GLOBAL - The planned vote against the entire Walmart board by the California State Teachers' Retirement System (CalSTRS) is being echoed on this side of the Atlantic.

Earlier this week, CalSTRS announced it would vote down Walmart's nominations for its board at the company's annual shareholders' meeting on 1 June.

The statement follows allegations of bribery and a subsequent cover-up in the company's Mexican operation.

CalSTRS had already filed a lawsuit in early May against current and former executives and board members of Walmart, in relation to the alleged bribes, which were reportedly paid to help the company's expansion in Mexico.

Jack Ehnes, chief executive at the pension fund, said: "CalSTRS believes former and current Walmart executives and board members breached their fiduciary responsibilities.

"Based on these allegations, which indicate a breakdown of corporate governance and lack of oversight that should have averted this situation, CalSTRS does not have confidence the current board has the independence and leadership needed to address these difficult issues."

CalSTRS' holding in Walmart shares is worth $313.5m (€248m), about 0.14% of the company's market capitalisation of $216.7bn.

F&C will be voting against some of the Walmart board appointments, according to Karina Litvack, the asset manager's head of governance and sustainable investment.
"We will be voting against several people specifically, but, unlike CalSTRS, we won't be voting against the entire board," she said.
F&C will vote against Lee Scott and Mike Duke, the past and current chief executives, respectively; Chris Williams, chairman of the audit committee; the entire audit committee (Aida Alvarez, James Cash and Arne Sorenson); and the three members of the Walton family, including the chairman of the board.
F&C has been talking to fellow investors about how to engage with Walmart on the subject of corruption and governance generally.
"These discussions have also centred on what to do about broader questions related to corporate lobbying in the US to roll back the Foreign Corrupt Practices Act, where Walmart has been actively pressing for change," Litvack said.

"Furthermore, I would observe that Walmart has a very big board with a large number of directors who are affiliated with the company, such as the Walton family and former executives.

"Yet there is only one board committee that handles nominations, compensation, corporate governance and corporate social responsibility.

"That's three directors out of 16 board members who do all this critical work for a company with 2.2m employees. So there is room for board reform."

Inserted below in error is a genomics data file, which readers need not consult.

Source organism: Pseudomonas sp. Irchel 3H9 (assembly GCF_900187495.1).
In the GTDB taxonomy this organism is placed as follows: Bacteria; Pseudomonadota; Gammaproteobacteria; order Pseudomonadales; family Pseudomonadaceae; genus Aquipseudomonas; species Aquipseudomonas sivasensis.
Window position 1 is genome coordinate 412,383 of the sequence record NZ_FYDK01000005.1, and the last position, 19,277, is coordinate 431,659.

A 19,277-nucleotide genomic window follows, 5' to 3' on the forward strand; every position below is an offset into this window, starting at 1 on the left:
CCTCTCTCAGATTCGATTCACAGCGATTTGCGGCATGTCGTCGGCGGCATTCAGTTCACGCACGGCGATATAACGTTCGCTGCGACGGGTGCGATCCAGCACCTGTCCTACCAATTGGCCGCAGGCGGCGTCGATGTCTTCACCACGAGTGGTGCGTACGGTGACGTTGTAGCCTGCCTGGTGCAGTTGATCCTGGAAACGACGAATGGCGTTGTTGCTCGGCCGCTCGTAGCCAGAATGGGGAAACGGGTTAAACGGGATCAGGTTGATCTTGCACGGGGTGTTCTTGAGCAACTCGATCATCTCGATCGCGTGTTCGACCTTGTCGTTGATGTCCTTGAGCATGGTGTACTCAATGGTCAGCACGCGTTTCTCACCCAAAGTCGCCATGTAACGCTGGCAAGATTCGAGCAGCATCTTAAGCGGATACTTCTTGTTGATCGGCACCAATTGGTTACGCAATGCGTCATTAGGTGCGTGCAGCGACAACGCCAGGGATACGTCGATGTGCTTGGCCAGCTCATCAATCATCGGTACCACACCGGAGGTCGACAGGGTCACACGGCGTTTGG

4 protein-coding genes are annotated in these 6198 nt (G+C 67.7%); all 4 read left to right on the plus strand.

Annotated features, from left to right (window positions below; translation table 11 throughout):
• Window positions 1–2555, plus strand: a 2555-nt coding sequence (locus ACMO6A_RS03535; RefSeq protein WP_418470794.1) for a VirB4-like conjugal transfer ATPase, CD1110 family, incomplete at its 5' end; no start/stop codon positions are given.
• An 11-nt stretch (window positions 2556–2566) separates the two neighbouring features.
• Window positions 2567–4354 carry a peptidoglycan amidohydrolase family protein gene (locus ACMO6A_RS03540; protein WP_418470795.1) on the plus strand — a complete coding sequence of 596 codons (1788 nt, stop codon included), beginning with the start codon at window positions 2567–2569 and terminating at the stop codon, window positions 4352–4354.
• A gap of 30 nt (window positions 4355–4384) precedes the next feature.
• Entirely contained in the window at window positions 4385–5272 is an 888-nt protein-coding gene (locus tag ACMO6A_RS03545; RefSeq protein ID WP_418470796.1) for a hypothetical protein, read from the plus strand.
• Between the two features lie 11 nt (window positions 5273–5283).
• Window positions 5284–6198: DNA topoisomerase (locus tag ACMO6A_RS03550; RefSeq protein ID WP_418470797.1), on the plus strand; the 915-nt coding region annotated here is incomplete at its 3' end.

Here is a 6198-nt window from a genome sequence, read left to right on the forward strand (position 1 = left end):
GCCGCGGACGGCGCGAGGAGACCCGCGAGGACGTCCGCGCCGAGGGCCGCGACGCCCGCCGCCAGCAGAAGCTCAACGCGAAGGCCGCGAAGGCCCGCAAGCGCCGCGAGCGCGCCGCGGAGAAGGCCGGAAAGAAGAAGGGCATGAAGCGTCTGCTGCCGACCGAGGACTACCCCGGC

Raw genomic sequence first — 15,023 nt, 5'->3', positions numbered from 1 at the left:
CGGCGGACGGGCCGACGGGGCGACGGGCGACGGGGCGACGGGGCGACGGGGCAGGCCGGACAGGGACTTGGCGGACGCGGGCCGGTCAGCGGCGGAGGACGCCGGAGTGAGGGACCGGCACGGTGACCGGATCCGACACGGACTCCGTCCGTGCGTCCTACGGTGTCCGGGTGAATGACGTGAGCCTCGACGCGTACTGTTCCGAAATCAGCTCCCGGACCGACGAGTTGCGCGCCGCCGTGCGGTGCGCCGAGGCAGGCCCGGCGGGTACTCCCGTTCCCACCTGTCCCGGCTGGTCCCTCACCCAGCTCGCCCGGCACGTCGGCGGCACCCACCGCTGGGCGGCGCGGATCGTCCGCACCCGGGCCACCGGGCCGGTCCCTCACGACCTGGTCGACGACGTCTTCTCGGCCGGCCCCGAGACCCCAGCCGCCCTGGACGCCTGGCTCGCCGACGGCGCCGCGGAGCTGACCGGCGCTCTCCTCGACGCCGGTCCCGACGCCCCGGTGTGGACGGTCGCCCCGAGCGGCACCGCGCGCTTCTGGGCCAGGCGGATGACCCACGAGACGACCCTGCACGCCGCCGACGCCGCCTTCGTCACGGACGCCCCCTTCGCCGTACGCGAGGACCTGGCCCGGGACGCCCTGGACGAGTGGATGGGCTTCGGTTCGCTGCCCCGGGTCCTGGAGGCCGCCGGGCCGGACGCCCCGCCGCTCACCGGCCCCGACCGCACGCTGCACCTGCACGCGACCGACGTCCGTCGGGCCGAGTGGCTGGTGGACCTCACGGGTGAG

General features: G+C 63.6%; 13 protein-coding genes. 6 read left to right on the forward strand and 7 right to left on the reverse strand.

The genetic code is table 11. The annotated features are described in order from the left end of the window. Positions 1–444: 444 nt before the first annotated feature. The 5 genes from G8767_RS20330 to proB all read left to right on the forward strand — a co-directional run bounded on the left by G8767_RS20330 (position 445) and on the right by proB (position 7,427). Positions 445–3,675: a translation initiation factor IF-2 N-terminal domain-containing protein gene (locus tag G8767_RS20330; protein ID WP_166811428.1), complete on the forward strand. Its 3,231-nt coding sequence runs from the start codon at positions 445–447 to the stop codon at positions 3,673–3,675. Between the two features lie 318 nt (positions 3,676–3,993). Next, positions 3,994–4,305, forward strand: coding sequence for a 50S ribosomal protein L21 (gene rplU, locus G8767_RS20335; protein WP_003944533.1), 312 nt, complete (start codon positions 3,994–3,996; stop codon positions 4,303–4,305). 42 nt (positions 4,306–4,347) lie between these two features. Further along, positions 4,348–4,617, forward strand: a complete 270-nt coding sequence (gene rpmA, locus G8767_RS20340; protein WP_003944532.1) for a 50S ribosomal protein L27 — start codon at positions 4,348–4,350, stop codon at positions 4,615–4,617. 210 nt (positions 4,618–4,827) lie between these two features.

Litvack said F&C had had a number of calls from institutional clients concerned about the corruption allegations, particularly clients in the Netherlands, where the company attracts a great deal of interest due to its track record on trade unions.

F&C's ethically screened funds do not invest in Walmart. The asset manager does, however, maintain holdings in the retailer through its range of unconstrained funds, dominated by pension fund and insurance company clients.
These funds have a policy of active ownership, and Litvack said she expected F&C to continue its policy of engagement with Walmart to encourage more robust risk controls, in areas including anti-corruption and also labour practices.

Meanwhile, the Ethical Council - a collaboration between the four Swedish buffer funds - will also maintain its engagement with Walmart, according to Ulrika Danielson, the council's chair.

As at 31 December 2011, AP1 held SEK217m (€24m) worth of Walmart shares; AP3, SEK99m worth; and AP4 SEK 338m worth. AP2 has no holdings in Walmart at present.
The Ethical Council engages with investee companies on ethical and environmental issues, while governance issues are dealt with by the funds individually.
It is up to individual funds as to how they vote at annual company meetings, but voting intentions are not disclosed in advance.
"We have been engaging with Walmart for four or five years, particularly in the area of systematic violation of workers' rights, which is contrary to the ILO core convention on labour standards," Danielson said.

"We have tried to make Walmart strengthen its policies and guidelines so they are aligned with international guidelines."
She added: "At the Ethical Council, we think engagement is the right way to go, using our shareholdings to influence companies and make progress when it comes to the goals we set for each dialogue. Our engagement with Walmart will continue."

In contrast, a number of European pension funds have divested from the US retailer, including the Dutch funds ABP and PNO Media, and the Norwegian Government Pension Fund.